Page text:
This 14-year-old has been running her own business for two years
Some kids do household chores to earn pocket money. Others get a part-time job. And then there are those who launch their own business. In this article, we look at ‘kidpreneurs’, what moves a minor to start their own business and if there are any lessons we can learn from them about increasing income with a side hustle.
Phoebe looks and sounds like any 14-year-old. Rosy-cheeked and with a shy smile, she lives with her parents and older sister on the Gold Coast. She’s in Year 9 at school and hopes to go to university to study Psychology one day. Oh, and she also runs her own business.
Heaven Scent Soy Candles and Gifts was Phoebe’s brainchild when she was just 12 years old. After finding out that her grandmother had dementia, Phoebe wanted to raise money to fight the disease. She says, “I wanted to find a way to raise funds for dementia research following the diagnosis of my nanna. I guess at heart, I’m a philanthropist and get so much satisfaction from helping others.”
Other 12-year-olds might raise money by selling chocolates or asking family members to sponsor them in a walkathon, but Phoebe launched an online business. She says, “I needed something I could do that would have longevity, but also be something I could do myself, being only 12. I quizzed my parents and they offered suggestions, but the one that stood out to me was soy candle making. My mum is always learning new skills and she had just completed a course, so I asked her to teach me.”
Kids today have access to global markets
Children in business isn’t a new thing. Enterprising kids have been running bake sales and lemonade stands for generations. MyBudget’s founder, Tammy Barton, reflects on her own spirit of entrepreneurship: “I was still in single-digits when I coordinated my younger siblings to help me hold a toy sale in our front yard. After that success, I started selling Soda Stream drinks in the driveway, mainly just to neighbours!”
But with the use of the internet and other technologies, kids have unprecedented opportunities for selling their products and services to the world. Aussie eight-year-old Harry Robinson is one such example. Deeply worried about plastic pollution, he spent months badgering his parents to help him solve the plastic waste problem. He and his dad now run a business called Good Citizens that turns plastic bottles into sunglasses.
Phoebe ships her soy candle products all over Australia and has multiple stockists on the Gold Coast. Her parents helped her to register the business and set up an online retail website. “The challenges we faced in starting up, like getting a tax file number, so we could get an ABN, so we could register a business name, so we could open a business banking account was all terminology I had never heard of,” says Phoebe, “but the running of my business has been pretty smooth thanks to the fact that my parents are so supportive.”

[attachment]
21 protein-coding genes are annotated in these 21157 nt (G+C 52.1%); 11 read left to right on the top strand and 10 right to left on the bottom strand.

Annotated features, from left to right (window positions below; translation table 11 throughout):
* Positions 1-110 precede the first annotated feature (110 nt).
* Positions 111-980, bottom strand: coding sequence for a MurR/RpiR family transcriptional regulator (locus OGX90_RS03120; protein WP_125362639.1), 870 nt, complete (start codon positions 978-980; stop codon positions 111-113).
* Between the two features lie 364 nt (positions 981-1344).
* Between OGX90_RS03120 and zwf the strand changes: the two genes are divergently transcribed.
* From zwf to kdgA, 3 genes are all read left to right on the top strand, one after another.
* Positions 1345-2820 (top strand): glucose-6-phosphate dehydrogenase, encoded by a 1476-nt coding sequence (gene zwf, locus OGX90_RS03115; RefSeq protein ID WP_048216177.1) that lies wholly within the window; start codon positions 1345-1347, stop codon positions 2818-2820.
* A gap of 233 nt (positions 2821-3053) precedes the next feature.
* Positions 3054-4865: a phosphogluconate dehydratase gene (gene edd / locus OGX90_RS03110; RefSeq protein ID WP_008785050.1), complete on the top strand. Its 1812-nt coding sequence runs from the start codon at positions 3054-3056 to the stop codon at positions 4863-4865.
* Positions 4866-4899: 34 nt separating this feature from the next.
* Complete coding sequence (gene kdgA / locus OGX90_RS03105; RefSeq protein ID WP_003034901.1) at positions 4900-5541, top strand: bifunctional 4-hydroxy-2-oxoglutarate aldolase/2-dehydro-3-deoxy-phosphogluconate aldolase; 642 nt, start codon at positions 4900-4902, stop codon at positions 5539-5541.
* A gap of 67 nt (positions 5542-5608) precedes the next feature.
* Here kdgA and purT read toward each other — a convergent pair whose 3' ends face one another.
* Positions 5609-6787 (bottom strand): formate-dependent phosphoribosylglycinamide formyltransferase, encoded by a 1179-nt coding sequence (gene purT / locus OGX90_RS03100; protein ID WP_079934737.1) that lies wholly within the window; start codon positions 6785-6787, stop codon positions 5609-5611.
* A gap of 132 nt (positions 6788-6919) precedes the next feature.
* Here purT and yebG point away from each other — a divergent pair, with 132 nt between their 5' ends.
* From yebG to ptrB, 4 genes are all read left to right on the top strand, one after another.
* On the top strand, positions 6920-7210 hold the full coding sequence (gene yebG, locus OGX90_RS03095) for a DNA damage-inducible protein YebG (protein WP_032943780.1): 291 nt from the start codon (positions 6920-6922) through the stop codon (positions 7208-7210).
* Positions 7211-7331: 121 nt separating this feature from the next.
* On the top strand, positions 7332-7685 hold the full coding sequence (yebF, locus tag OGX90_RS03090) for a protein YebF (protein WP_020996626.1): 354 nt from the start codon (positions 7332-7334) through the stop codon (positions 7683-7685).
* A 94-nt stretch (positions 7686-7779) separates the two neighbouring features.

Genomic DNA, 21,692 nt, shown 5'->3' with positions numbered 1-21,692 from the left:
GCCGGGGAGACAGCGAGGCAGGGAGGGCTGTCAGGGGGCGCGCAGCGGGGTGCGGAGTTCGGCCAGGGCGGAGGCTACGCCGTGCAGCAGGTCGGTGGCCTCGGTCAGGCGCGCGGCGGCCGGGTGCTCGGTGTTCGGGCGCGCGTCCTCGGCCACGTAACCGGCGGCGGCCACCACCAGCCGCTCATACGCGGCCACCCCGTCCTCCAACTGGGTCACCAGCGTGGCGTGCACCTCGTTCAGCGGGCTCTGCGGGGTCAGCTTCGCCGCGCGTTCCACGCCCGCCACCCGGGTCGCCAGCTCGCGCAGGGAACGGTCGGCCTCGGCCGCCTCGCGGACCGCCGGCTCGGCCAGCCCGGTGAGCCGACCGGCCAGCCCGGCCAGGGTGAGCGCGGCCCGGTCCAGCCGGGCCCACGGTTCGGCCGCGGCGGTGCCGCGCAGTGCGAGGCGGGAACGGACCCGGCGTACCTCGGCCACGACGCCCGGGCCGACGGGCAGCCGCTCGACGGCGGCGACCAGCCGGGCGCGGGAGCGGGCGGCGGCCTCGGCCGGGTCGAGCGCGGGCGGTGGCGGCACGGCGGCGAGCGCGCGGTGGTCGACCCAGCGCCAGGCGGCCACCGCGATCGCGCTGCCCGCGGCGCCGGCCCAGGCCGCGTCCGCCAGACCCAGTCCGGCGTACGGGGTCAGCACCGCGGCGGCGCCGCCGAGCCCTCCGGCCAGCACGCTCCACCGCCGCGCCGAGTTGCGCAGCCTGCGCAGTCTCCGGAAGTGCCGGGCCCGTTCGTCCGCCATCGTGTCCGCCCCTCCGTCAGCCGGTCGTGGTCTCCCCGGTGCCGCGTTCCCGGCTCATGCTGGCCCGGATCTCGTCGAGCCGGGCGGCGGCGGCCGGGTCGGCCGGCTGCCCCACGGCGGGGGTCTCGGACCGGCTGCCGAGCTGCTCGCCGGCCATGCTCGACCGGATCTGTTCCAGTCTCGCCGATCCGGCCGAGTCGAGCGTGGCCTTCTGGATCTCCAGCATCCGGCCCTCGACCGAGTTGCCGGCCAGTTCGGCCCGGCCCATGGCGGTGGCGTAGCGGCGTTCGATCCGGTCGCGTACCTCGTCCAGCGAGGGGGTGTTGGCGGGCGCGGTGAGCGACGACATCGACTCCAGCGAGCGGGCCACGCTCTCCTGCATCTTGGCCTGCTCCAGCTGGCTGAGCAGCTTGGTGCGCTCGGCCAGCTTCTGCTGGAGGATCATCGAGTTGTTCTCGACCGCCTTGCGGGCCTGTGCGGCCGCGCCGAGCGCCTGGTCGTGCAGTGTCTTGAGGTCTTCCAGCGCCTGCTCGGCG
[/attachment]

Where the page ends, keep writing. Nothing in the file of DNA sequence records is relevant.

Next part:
Phoebe has reason to be proud of her two-year-old business. According to the University of Technology Sydney, 30% of businesses fail in the first year. In no small part, Phoebe’s family is a factor in her success. Phoebe says, “I’m very fortunate in the fact that when I have a super-heavy workload with assessments, my parents assist me [in the business] and also relieve the pressure when I have exams.”
Does Phoebe make any money? “Initially, I didn’t pay myself a wage as 100-percent of profits were being donated to dementia research. To this day, we’ve made donations to seven causes, but now I do pay myself an hourly rate from my business. So the more time and effort I put in, the more reward I receive.”
MyBudget founder Tammy Barton says that pocket money and earning money through a part-time job while still at school is a great way for kids to learn about handling money before the pressures of adult life raise the stakes. It goes to reason that kids who have experience in setting up and running a business may also have a head-start in understanding the realities of small business ownership.
Entrepreneurship is for big kids too
If there’s a lesson in ‘kidpreneurship’ for adults, it might be that a business doesn’t need to be “all or nothing” to be worthwhile. It’s possible to hold down a day job and build a business outside of normal work hours. If you don’t have a product to sell, service-based businesses are also an option and often have zero or very small start-up expenses—think: dog walking, lawn mowing, babysitting, ironing, flat-pack furniture assembly and more.
Phoebe’s story also points to the value of building a business around a mission. Tammy Barton calls it finding your ‘why’. She says, “When I started MyBudget at the age of 22, I had no intention of building a national company. I simply saw that people had trouble with their finances and my ‘why’ was to help them.”
Kidpreneur activities for the school holidays
The school holidays are a great time to explore little business ideas with your kids.
- Product development: Hold a slime-making party or make tasty, healthy treats
- Packaging and pricing: Choose packaging for your product and a price point that incorporates your cost of goods, packaging and profit
- Sales and marketing: Promote your product to friends and family and ask them to buy
- Financial management: Keep track of your expenses and sales. How much profit (or loss) did you make?
Ready to start budgeting for your own side hustle? MyBudget can help you design a free customised budget plan that shows exactly what you can achieve with your money over the next 12 months and beyond. Contact us today at 1300 300 922 or enquire online to find out more.
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